A study report on Early Childhood Care and Development (ECCD) has pointed out the need to provide safe and appropriate infrastructure and environment for ECCD centres, explore innovative models to reach out to scattered rural communities and to provide stable and secure position for facilitators.
ECCD’s programme officer, Karma Gayleg, said there was also a need to provide opportunities for professional development for facilitators like ECCD Diploma and to make ECCD programmes more inclusive to enable access to children with disabilities.
“Establishment of more ECCD centres in rural areas may encourage people to move out from urban areas and help combat rural-urban migration,” said Karma Gayleg.
Karma Gayleg said that the case investment was necessary because the ministry has come a long way in implementing an ECCD programme, which now requires looking into strengthening of the programme. He added that it was necessary to take stock of the achievements and to further promote the programme by way of policy and strategy development.
According to the report, private ECCD centres have not grown in the last six years compared with community-based ECCD centres established with the support from Save the Children, UNICEF, and the government.
Today, 18 percent of children ranging from three to five years of age have access to ECCD services with over 7,500 children in about 300 centres. There are 1,595 children and 216 facilitators in 55 private ECCD centres, 276 children and 18 facilitators in nine workplaces, and 5,379 children and 438 facilitators in 243 community ECCD centres.
Karma Gayleg said the report found that investment in the ECCD has contributed to helping children develop and saving cost by not having to repeat the class, including saving cost on lifelong health among many reasons. He said that one of the benefits was returns in the form of increased productivity, reduced gap among privilege and the under privilege children.
“For instance, 587 children repeated in class PP that cost government additional Nu 10,172,123, which could have been prevented through early ECCD programme. The goal of the government is to reduce such cost, as low as possible,” said Karma Gayleg.
Education ministry strives to provide access to at least 50 percent of children by 2024 as articulated in the Bhutan Education Blueprint and to achieve 100 percent by 2030 to meet sustainable goal. The ministry has adopted the initiative to have one ECCD centre for every chiwog to ensure in 205 gewogs by 2028.
The study found that it takes about Nu 1.4 million to build one community-based ECCD centre with all the facilities but only half a million if the ministry utilises the existing infrastructure.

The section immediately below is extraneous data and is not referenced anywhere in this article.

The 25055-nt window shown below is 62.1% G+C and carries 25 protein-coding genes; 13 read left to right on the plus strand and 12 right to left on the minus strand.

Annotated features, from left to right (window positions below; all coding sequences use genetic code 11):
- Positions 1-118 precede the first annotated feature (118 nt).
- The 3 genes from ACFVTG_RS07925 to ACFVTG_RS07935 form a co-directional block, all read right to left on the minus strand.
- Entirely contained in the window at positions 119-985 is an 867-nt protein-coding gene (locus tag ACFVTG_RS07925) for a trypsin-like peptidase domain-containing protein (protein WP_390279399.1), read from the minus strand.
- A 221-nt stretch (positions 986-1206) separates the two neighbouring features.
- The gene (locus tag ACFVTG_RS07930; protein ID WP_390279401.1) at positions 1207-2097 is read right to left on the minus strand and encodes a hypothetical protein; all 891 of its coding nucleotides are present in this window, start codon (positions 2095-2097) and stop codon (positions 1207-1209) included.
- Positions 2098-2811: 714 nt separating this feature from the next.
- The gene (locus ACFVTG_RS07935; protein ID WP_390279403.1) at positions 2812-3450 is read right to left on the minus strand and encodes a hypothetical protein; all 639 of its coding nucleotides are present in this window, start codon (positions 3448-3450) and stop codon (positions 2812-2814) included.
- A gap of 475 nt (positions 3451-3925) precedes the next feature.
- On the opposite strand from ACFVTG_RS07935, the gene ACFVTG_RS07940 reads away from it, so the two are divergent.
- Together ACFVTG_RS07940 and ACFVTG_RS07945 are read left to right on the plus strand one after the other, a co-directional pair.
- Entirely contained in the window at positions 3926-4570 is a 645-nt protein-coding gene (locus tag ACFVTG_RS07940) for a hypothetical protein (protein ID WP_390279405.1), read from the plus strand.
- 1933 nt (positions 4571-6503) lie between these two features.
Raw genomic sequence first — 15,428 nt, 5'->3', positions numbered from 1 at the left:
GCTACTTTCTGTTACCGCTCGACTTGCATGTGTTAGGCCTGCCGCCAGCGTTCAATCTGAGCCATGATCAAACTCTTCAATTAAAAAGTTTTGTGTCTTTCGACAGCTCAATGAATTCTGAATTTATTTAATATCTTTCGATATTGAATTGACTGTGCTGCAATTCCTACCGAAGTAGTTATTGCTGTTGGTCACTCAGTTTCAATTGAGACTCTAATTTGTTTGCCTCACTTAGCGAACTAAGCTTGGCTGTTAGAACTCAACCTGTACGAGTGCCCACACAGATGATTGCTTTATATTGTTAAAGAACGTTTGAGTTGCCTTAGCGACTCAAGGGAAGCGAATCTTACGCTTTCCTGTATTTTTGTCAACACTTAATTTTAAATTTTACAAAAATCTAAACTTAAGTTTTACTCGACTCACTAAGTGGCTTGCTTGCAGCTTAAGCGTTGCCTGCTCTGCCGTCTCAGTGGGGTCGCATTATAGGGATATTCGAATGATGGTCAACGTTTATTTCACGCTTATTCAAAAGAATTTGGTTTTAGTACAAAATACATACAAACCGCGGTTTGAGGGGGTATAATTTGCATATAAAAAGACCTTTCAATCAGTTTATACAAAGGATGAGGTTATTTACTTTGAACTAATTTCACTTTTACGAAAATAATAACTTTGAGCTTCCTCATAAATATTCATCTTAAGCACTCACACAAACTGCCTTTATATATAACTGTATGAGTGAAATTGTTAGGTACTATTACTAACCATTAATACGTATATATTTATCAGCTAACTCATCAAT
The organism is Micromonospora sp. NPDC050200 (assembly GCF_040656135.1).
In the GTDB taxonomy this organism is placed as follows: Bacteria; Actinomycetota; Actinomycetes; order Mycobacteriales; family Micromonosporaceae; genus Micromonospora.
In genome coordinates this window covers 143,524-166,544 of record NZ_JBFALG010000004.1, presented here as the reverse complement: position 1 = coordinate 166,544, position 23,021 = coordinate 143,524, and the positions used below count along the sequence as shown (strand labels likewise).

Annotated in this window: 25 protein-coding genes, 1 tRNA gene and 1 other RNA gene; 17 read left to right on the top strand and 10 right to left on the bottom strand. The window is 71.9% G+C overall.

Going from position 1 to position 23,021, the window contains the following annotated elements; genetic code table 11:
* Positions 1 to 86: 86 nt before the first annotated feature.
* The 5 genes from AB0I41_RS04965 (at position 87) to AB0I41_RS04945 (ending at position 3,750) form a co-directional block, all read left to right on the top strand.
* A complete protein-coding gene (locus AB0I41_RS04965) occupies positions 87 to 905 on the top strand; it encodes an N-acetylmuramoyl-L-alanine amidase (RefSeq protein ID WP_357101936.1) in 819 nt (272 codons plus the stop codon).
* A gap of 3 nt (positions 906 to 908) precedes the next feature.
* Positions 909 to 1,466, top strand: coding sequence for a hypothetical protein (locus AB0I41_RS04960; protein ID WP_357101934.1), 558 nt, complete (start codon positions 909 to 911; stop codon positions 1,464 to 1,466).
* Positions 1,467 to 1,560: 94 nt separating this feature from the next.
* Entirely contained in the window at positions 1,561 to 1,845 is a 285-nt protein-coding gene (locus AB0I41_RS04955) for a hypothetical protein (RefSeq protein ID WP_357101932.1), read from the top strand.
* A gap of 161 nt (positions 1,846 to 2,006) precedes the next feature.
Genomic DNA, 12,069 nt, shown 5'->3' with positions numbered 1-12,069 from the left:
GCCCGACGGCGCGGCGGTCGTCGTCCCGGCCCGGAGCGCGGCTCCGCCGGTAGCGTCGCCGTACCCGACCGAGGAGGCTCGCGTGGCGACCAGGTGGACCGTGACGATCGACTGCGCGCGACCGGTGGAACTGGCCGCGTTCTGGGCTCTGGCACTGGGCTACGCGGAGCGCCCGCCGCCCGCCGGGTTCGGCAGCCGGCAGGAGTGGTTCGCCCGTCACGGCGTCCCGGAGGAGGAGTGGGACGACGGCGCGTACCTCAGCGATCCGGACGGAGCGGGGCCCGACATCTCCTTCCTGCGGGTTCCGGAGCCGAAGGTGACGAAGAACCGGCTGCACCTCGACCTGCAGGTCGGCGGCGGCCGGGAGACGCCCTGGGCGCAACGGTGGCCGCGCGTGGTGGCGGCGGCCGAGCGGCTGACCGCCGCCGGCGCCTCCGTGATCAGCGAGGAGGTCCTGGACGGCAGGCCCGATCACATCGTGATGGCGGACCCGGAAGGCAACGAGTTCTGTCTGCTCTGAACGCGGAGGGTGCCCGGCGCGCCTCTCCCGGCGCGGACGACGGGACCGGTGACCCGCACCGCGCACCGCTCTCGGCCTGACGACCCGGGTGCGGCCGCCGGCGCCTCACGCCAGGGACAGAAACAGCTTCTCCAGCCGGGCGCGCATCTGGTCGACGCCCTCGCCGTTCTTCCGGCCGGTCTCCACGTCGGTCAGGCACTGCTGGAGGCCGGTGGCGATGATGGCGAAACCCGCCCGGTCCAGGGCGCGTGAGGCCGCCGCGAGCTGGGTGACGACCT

“We’re trying to utilise the existing infrastructure as much as possible. The study mentioned the cost of supporting each child is Nu 8,300 a year compared with the expenditure in class PP, which is Nu 21,000.”
The study also found that government has contributed Nu 81 million, which constitutes 45 percent of the total expenditure, including salaries for facilitators. UNICEF contributed about 74 million for the construction of centres, putting in place WASH facilities. Save the Children contributed Nu 23 million for quality enhancement of the programme.
The report highlighted the challenges that need to be looked into, such as quality of infrastructure, limitation posed by the criteria of minimum of 15 children for establishment of a centre, professional capacity of ECCD facilitators, their remuneration, and inclusion of children with different abilities.
Some of the improvements mentioned in the report were developing strategies for holistic ECCD centres, decentralisation of the planning and budgeting for establishment of centres, need to explore mobile centres or facilitators, promotion of childcare or crèche services, and the need to review PP-II curriculum.
Education Secretary, Karma Yeshey, said the ECCD centres play increasingly significant role in preparing children for school as the first step in the transition to school.
“We have seen that the concern about poor learning outcomes and grade repetitions in school can be addressed through quality ECCD,” Karma Yeshey said. “We have even more reasons to invest in ECCD, as it also contributes to strengthening parenting practices and helping young children learn the values and culture very early in life.”
He said the findings of the national ECCD impact study shows that it makes difference to children’s learning and that even one year of intervention could have a significant effect in enhancing the developmental outcomes, particularly for children from disadvantages backgrounds.
“The expansion of ECCD will continue to remain priority for the education ministry since it not only enhance children’s development, but also saves costs,” Karma Yeshey added. “We’re committed to carving out the programmes.”
Karma Yeshey added that there was a need to strengthen existing partnerships and forge new partnerships in order to integrate policies and strategies to foster cross-sectorial collaboration, as the ministry alone cannot cater holistic development of young children. “The report comes at a time when we are defining the way forward in strengthening the ECCD programme as we plan for the 12th Plan. It would serve as an evidence to develop and plan strategies.”
Works and human settlement minister, Dorji Choden, said that government remains committed to providing all manner sof support for the development of ECCD.
UNICEF’s regional director, Jean Gough, said the ECCD would not only benefit children, but also the whole community.
Lyonpo Dorji Choden and Jean Gough launched the report at Le Méridien, Thimphu.
Yangchen C Rinzin